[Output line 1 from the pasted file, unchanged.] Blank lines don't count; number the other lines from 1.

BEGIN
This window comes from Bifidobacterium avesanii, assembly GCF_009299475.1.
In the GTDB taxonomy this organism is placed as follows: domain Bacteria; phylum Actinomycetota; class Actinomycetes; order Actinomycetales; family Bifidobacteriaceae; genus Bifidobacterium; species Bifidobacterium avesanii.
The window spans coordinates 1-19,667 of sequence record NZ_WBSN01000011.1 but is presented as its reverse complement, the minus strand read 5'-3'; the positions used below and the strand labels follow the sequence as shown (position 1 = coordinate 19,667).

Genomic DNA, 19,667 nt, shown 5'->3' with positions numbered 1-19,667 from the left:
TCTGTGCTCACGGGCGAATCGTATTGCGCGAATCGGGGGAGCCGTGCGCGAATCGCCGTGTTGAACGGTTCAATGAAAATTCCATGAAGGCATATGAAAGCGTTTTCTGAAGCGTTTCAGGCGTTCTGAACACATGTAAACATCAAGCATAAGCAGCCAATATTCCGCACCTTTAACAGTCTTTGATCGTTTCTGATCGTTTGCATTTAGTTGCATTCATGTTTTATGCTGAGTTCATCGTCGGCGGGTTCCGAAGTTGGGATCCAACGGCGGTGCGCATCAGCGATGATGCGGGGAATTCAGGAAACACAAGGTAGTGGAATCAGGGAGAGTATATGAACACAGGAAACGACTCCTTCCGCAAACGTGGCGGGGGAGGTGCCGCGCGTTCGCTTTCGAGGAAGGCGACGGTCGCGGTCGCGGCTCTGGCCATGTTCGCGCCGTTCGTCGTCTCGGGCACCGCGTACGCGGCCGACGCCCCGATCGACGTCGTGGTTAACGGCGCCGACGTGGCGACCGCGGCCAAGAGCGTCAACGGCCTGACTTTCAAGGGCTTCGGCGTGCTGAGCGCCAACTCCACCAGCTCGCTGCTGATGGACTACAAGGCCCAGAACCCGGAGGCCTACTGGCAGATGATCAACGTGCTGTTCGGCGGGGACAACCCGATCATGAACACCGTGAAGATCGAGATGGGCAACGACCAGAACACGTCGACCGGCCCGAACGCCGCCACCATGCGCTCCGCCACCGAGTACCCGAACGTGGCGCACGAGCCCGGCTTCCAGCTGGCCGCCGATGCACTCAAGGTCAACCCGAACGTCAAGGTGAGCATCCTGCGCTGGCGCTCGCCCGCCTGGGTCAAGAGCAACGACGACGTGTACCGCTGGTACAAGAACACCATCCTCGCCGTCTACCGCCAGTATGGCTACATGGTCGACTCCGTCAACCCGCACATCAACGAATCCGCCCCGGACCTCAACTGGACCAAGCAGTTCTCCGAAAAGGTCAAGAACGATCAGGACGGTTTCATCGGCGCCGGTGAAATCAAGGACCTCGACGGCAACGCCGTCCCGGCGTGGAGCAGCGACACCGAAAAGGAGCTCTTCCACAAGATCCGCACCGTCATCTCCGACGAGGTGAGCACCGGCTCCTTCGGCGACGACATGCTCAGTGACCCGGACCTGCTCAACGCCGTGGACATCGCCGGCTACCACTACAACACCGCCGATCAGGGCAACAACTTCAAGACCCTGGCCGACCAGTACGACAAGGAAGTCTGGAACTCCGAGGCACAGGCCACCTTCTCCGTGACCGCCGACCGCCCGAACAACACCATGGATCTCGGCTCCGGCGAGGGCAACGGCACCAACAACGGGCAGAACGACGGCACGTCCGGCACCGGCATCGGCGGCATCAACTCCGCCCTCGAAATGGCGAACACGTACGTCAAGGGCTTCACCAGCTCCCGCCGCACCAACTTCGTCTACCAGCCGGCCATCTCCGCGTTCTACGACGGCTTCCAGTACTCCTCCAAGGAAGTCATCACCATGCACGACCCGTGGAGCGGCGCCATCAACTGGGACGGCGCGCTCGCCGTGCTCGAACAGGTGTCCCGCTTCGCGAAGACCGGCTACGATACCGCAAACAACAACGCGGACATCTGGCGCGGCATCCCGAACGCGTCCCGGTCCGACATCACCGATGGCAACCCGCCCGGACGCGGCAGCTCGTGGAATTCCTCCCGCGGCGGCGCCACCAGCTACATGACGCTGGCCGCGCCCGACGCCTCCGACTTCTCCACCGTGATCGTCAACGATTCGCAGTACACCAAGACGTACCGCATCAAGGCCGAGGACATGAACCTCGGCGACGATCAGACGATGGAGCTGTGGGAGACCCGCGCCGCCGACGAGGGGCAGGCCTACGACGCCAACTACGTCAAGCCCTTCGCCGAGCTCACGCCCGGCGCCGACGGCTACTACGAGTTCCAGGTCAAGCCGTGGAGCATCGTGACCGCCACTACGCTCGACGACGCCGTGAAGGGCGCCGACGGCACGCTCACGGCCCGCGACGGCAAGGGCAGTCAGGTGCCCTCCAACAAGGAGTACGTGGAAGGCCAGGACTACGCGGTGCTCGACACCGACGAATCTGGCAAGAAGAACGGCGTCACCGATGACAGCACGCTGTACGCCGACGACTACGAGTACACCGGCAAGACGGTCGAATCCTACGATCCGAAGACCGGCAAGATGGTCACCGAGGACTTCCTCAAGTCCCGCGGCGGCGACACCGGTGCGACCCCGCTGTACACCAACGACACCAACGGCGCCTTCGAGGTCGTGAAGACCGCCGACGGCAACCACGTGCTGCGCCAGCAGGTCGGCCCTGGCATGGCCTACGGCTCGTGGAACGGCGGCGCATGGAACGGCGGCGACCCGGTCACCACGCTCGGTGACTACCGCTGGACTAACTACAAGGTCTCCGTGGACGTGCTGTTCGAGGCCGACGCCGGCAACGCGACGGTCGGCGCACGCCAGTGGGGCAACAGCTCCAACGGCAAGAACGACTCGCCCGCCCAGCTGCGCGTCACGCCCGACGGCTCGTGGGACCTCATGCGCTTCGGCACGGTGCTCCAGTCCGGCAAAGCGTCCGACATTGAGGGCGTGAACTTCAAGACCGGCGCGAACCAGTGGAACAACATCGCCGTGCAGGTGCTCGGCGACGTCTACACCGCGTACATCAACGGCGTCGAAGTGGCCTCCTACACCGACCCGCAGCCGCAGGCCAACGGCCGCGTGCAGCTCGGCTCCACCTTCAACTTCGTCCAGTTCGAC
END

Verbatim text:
This window comes from Bifidobacterium avesanii, assembly GCF_009299475.1.